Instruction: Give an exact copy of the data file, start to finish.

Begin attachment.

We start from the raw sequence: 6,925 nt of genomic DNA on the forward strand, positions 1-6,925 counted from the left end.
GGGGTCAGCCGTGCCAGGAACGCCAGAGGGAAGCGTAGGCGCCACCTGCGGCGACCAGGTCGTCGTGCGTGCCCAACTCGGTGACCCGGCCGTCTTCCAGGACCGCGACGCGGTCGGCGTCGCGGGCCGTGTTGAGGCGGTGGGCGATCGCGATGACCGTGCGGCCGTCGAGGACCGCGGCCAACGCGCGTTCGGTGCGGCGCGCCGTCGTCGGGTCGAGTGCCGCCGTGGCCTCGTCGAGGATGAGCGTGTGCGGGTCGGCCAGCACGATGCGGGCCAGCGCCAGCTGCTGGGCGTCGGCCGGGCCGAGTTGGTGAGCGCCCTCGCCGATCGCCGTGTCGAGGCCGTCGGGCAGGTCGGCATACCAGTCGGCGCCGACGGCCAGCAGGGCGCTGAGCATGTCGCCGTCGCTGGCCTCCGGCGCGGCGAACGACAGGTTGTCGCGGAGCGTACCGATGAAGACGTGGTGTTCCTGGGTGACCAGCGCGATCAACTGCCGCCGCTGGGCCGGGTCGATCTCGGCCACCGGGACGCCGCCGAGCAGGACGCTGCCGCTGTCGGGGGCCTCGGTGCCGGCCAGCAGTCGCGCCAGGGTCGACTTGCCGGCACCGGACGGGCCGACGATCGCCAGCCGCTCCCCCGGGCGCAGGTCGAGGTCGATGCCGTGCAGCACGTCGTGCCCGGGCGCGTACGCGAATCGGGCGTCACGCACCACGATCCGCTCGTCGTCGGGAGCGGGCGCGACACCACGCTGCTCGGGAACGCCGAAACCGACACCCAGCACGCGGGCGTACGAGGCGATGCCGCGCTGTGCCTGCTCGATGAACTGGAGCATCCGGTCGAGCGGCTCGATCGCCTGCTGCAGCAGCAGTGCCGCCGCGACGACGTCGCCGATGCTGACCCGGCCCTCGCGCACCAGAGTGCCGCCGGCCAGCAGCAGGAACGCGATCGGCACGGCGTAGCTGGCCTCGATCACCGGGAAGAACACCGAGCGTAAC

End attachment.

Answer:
We start from the raw sequence: 6,925 nt of genomic DNA on the forward strand, positions 1-6,925 counted from the left end.
GGGGTCAGCCGTGCCAGGAACGCCAGAGGGAAGCGTAGGCGCCACCTGCGGCGACCAGGTCGTCGTGCGTGCCCAACTCGGTGACCCGGCCGTCTTCCAGGACCGCGACGCGGTCGGCGTCGCGGGCCGTGTTGAGGCGGTGGGCGATCGCGATGACCGTGCGGCCGTCGAGGACCGCGGCCAACGCGCGTTCGGTGCGGCGCGCCGTCGTCGGGTCGAGTGCCGCCGTGGCCTCGTCGAGGATGAGCGTGTGCGGGTCGGCCAGCACGATGCGGGCCAGCGCCAGCTGCTGGGCGTCGGCCGGGCCGAGTTGGTGAGCGCCCTCGCCGATCGCCGTGTCGAGGCCGTCGGGCAGGTCGGCATACCAGTCGGCGCCGACGGCCAGCAGGGCGCTGAGCATGTCGCCGTCGCTGGCCTCCGGCGCGGCGAACGACAGGTTGTCGCGGAGCGTACCGATGAAGACGTGGTGTTCCTGGGTGACCAGCGCGATCAACTGCCGCCGCTGGGCCGGGTCGATCTCGGCCACCGGGACGCCGCCGAGCAGGACGCTGCCGCTGTCGGGGGCCTCGGTGCCGGCCAGCAGTCGCGCCAGGGTCGACTTGCCGGCACCGGACGGGCCGACGATCGCCAGCCGCTCCCCCGGGCGCAGGTCGAGGTCGATGCCGTGCAGCACGTCGTGCCCGGGCGCGTACGCGAATCGGGCGTCACGCACCACGATCCGCTCGTCGTCGGGAGCGGGCGCGACACCACGCTGCTCGGGAACGCCGAAACCGACACCCAGCACGCGGGCGTACGAGGCGATGCCGCGCTGTGCCTGCTCGATGAACTGGAGCATCCGGTCGAGCGGCTCGATCGCCTGCTGCAGCAGCAGTGCCGCCGCGACGACGTCGCCGATGCTGACCCGGCCCTCGCGCACCAGAGTGCCGCCGGCCAGCAGCAGGAACGCGATCGGCACGGCGTAGCTGGCCTCGATCACCGGGAAGAACACCGAGCGTAAC